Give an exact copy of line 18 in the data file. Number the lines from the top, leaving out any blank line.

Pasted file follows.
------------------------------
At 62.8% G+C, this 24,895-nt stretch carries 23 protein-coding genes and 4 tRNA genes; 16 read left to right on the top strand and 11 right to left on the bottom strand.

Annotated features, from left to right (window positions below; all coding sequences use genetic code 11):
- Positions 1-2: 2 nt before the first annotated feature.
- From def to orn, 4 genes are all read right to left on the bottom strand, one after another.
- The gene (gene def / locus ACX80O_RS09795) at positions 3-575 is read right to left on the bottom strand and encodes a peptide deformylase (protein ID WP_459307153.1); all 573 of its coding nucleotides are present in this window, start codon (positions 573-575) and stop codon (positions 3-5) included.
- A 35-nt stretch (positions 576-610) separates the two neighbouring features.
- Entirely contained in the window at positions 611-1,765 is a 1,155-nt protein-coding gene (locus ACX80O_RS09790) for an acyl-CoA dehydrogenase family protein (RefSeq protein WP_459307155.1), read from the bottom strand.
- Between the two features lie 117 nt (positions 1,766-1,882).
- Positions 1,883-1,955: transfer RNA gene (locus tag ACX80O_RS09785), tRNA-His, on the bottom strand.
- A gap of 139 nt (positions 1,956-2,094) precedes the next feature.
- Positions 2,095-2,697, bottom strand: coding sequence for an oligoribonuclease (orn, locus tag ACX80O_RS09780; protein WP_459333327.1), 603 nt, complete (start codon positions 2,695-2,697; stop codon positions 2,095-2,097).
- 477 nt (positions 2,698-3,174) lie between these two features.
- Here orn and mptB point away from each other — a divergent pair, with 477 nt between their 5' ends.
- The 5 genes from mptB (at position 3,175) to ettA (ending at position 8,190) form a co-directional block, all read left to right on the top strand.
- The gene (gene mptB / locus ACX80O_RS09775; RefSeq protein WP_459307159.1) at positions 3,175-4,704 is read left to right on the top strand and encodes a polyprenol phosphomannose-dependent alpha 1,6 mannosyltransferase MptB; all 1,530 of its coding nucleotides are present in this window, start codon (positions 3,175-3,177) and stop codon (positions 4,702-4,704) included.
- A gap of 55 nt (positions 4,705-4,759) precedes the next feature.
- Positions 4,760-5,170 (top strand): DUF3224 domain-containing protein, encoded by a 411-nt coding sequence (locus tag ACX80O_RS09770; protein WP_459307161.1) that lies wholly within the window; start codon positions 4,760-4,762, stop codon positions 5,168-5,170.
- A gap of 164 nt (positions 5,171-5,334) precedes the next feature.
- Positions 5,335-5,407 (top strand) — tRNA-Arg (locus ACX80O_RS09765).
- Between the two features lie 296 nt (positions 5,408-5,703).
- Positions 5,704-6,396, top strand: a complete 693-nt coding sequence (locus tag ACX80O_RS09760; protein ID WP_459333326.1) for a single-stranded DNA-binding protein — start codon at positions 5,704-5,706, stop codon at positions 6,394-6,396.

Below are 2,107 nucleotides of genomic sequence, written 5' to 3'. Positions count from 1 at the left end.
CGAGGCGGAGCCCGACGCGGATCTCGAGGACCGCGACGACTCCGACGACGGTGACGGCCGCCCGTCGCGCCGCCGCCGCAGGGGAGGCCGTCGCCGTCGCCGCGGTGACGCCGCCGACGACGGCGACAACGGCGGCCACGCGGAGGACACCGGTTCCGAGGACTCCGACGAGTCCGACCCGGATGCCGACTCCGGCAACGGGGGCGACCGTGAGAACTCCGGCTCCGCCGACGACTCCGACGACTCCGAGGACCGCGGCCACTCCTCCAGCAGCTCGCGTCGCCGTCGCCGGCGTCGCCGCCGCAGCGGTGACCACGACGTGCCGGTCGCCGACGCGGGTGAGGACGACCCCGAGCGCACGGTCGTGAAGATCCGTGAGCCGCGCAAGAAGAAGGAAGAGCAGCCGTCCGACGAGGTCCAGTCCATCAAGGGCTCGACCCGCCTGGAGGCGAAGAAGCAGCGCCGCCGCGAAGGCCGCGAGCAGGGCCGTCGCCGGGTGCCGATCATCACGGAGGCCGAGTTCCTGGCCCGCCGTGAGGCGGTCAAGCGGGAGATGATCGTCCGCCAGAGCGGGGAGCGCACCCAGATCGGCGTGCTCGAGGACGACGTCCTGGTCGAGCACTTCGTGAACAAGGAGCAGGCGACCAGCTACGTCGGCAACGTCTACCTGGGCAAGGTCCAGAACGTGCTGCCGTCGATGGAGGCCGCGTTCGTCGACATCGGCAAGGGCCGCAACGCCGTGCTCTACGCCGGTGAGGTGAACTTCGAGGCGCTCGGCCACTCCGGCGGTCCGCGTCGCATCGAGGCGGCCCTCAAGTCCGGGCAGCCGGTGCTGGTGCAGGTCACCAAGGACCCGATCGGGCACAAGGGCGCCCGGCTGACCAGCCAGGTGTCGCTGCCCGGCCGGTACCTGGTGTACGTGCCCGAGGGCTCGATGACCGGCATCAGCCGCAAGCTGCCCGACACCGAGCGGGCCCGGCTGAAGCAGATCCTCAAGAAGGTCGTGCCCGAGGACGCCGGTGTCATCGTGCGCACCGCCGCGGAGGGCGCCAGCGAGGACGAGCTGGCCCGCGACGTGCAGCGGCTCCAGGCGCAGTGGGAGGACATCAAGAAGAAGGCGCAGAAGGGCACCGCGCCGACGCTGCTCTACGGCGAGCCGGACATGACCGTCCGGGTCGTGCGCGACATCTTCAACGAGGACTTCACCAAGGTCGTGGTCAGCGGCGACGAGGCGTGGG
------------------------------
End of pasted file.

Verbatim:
- A gap of 164 nt (positions 5,171-5,334) precedes the next feature.